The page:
• 2010, a book released by the former legal counsel for Samsung claimed that Lee had stolen up to $8.9 million from Samsung subsidiaries, had tampered with the evidence, and bribed the government officials to ensure that his son succeeds as the heir of the company.

  • 2012, legal action was sought by Lee’s older brother and sister, claiming that he was withholding shares willed by their father, $850 million in Samsung shares, but the case was dismissed by the court.

  • 2014, Lee suffered a heart attack, and his son Lee Jae- young, the Vice Chairman of Samsung, became the de facto leader and the face of Samsung

  • Lee died in the year 2020 and was succeeded by his son Lee Jae-young.

Samsung Hier – Lee Jae-yong and the famous apology

Lee Jae-young, like his father, too, has been involved in a series of scandals.

  • Along with Samsung officials, he was accused of stock price manipulation, breach of trust, and auditing violations related to the merger between Samsung C&T Corp and Chiel Industries in 2015. South Korean prosecutors alleged that the 2015 merger between the two Samsung affiliates was done to help Lee Jae-yong increase his control over the company’s key jewel, Samsung Electronics.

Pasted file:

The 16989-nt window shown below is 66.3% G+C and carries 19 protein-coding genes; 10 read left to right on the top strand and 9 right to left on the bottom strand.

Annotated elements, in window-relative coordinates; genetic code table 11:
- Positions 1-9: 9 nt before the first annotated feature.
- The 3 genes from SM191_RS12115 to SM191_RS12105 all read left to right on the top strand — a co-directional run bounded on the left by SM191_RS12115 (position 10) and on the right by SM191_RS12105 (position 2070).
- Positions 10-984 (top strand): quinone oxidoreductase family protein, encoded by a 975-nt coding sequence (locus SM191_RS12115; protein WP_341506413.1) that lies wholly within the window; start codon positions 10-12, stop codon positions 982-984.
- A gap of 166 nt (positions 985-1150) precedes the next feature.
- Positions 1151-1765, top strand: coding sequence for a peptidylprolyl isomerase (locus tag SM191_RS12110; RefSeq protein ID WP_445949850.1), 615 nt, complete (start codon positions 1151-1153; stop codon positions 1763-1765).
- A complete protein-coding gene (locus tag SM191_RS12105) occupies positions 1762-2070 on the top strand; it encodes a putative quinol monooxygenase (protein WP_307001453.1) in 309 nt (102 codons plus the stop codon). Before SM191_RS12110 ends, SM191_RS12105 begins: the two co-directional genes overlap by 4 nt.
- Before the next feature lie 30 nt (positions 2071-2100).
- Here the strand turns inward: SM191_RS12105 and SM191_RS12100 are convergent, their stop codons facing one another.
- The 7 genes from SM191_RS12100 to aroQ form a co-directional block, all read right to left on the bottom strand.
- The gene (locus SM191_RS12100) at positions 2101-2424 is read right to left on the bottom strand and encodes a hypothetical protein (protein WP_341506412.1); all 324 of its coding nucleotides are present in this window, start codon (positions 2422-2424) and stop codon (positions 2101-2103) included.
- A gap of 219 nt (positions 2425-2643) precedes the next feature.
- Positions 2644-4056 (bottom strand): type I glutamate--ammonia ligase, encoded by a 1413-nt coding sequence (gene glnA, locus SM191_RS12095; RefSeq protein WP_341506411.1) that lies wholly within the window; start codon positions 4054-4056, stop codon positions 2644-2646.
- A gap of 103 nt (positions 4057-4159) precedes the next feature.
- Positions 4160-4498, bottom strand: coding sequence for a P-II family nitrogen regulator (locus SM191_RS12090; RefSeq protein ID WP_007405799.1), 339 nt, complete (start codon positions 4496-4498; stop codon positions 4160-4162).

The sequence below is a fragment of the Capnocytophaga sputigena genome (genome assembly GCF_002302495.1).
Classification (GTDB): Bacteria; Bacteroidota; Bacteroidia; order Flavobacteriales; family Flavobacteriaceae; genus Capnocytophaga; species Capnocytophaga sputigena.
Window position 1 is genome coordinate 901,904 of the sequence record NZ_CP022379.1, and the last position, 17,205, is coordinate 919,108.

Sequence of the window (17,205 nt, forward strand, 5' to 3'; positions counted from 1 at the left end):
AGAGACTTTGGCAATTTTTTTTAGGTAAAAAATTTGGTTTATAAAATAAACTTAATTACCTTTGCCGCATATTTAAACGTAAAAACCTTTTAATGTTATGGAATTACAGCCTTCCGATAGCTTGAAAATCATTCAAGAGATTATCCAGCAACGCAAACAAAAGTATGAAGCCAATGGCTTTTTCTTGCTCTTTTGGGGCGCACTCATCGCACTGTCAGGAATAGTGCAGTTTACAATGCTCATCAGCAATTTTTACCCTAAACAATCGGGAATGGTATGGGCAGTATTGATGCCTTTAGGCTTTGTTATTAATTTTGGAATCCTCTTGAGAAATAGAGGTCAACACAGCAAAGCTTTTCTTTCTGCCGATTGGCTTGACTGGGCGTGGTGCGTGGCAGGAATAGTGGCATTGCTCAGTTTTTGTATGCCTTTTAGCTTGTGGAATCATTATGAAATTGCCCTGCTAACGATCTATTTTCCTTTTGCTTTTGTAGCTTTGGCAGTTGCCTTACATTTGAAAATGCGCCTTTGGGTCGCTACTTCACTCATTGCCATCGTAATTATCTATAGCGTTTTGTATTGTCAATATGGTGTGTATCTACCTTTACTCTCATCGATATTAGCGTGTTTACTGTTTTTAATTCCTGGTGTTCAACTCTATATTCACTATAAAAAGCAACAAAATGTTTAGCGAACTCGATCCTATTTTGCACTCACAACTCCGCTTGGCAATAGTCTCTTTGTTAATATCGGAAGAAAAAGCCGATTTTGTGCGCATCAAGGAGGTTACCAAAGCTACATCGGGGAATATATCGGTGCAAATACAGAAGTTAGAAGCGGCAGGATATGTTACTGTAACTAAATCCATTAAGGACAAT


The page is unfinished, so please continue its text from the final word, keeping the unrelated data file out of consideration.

• In 2017, Lee Jae-yong was sentenced to 5 years in prison for offering $7 million in bribes to the then President and her confidant to seek government support for the 2105 merger. The President who accepted the bribe has been serving a decades-long prison term for bribery, abuse of power, and other corruption charges.

  • 2020, Lee, amidst the coronavirus pandemic, publicly apologized for the company’s misconduct and the controversial plan to succeed as the heir to the company. He apologized for his miss demeanor and promised that he would end hereditary transfer of control And leadership, promising not to pass the management rights he inherited from his father to his children. He also promised that the company would stop suppressing its employee’s rights to organize unions

It remains to be seen what the future holds for Samsung, and if Lee Jae-yong will stick to his promise of not giving control of Samsung to his children; in the meantime, Samsung still remains a brand to reckon with many contributions to the world of Electronic Devices.